9. study the following literary forms and genres: poetry, prose, including traditional literature (including myth, legend, folk tales, fairy tales, tall tales, fables from both western and non-western traditions); modern fantasy (including fantastic stories, science fiction, modern folk tales, etc.); realistic fiction (including animal realism, problem realism, social issues realism, formula fiction, historical fiction); informational books (including bio/autobiography, concept books, social, physical, biological, and environmental sciences);
    10. research children’s literature topics to develop an in-depth appreciation of either specific authors or issues related to the field; and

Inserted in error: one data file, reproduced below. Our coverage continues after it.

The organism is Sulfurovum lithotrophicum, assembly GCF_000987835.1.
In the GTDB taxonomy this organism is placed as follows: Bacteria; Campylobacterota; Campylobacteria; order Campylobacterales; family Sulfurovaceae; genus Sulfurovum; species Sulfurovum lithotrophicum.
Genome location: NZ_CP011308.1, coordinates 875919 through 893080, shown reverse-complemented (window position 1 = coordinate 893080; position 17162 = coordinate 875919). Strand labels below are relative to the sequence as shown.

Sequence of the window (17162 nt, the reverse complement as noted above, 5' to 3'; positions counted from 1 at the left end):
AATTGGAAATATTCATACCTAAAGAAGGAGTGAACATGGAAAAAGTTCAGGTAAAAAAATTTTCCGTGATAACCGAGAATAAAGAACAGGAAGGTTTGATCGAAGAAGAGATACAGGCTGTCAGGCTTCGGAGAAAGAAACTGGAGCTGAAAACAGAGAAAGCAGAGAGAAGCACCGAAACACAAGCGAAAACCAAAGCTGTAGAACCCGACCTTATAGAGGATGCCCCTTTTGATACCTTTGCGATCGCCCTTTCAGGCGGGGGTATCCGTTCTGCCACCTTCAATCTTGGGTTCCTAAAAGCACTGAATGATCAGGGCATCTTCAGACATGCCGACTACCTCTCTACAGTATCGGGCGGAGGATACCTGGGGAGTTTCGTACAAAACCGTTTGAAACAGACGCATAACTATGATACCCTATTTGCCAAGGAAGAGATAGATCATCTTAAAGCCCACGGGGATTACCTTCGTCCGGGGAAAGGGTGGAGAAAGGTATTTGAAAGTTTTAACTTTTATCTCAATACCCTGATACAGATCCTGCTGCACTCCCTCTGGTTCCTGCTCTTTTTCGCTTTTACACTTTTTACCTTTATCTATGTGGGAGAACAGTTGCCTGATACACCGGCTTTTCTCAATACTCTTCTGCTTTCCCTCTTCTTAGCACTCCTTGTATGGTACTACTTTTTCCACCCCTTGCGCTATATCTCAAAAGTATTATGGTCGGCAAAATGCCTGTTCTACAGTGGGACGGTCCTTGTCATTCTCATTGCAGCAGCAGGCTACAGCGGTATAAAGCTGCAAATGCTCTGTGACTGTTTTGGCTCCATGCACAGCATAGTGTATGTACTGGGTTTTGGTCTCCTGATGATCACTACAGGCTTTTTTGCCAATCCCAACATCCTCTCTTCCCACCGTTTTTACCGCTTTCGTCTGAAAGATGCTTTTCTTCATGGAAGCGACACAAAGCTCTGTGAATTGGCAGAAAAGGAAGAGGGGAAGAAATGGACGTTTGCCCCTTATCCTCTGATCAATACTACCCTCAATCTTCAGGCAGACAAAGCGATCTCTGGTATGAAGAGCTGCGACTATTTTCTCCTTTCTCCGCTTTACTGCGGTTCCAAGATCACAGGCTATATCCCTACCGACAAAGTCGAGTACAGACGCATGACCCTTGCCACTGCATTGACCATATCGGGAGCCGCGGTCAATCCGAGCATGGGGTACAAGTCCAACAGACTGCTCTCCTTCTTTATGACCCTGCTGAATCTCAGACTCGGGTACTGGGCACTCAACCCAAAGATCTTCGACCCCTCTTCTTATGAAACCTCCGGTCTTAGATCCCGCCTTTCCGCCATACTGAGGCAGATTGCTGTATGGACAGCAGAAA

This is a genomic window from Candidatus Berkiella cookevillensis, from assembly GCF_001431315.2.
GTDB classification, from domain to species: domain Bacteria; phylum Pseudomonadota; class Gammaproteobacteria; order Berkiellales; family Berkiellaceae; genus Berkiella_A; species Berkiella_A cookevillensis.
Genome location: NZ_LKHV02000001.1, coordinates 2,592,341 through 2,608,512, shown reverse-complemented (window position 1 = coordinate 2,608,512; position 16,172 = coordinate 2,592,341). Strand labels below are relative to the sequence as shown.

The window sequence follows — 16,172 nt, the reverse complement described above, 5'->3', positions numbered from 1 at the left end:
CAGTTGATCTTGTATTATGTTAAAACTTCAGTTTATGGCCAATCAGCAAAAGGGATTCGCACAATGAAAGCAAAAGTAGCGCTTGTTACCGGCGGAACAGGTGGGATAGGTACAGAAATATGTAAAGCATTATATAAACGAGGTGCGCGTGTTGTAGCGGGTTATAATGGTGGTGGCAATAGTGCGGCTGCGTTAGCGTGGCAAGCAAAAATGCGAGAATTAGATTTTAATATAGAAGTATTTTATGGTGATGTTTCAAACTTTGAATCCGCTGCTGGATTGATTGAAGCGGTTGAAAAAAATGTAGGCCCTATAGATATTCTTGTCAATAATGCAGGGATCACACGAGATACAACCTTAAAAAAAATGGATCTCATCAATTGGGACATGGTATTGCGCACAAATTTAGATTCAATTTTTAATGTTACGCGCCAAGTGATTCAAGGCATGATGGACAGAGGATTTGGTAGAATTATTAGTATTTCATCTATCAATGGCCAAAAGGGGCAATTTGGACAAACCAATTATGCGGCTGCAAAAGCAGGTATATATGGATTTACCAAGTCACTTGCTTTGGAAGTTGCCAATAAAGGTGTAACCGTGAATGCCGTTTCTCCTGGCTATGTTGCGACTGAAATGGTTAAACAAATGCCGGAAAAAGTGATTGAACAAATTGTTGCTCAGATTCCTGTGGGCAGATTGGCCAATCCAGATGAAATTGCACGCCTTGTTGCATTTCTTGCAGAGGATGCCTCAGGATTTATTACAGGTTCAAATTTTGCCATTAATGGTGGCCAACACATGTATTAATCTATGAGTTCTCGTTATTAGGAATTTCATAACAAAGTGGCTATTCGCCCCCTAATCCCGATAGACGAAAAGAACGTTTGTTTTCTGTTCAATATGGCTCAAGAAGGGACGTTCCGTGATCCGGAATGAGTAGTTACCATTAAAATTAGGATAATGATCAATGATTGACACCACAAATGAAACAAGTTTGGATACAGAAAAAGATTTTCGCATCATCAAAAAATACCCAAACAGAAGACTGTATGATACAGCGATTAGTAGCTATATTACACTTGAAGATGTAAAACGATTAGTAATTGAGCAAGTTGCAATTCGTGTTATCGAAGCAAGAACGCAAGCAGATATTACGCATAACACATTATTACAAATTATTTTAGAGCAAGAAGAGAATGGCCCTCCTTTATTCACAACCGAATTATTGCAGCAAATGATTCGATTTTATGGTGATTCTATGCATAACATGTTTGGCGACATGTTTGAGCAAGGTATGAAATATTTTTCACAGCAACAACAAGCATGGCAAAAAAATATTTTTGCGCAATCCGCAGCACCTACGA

11. read books for in-class work and read additional stories as an outside reading activity.

    In addition:

    1. Students enter the course both with and without training in verbal analysis of literature; therefore, a subsidiary set of objectives dealing with literary analysis may be imported as individual student needs dictate.
    2. Reading remains the basic learning method available to students although various means of instruction are employed: lectures, group discussion, mock trials, role playing, individual or group presentations to the class, team teaching, library research, etc.
    3. Through reading, writing, discussion, and various class activities, students identify, explain, and analyze the following: formal elements of the literature, particularly images, image patterns, narrative strategies, diction, and structural divisions of the work; themes and thematic patterns; literary periods, movements, and terms as appropriate to the literature.